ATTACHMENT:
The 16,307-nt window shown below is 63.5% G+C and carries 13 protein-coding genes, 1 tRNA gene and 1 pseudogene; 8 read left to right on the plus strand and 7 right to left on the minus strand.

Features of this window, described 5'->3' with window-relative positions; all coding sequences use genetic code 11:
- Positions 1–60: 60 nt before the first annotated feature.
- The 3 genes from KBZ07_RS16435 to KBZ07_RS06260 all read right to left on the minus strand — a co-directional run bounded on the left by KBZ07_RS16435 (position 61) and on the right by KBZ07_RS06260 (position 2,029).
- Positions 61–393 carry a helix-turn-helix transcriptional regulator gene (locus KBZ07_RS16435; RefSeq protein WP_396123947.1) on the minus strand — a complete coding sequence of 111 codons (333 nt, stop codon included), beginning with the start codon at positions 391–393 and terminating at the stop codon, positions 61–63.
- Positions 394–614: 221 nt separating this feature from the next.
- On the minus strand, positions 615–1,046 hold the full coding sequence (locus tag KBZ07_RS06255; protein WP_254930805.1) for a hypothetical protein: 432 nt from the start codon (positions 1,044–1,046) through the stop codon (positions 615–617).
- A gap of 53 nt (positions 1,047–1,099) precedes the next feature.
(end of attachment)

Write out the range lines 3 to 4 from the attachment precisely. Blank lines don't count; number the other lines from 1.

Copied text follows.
- Positions 1–60: 60 nt before the first annotated feature.
- The 3 genes from KBZ07_RS16435 to KBZ07_RS06260 all read right to left on the minus strand — a co-directional run bounded on the left by KBZ07_RS16435 (position 61) and on the right by KBZ07_RS06260 (position 2,029).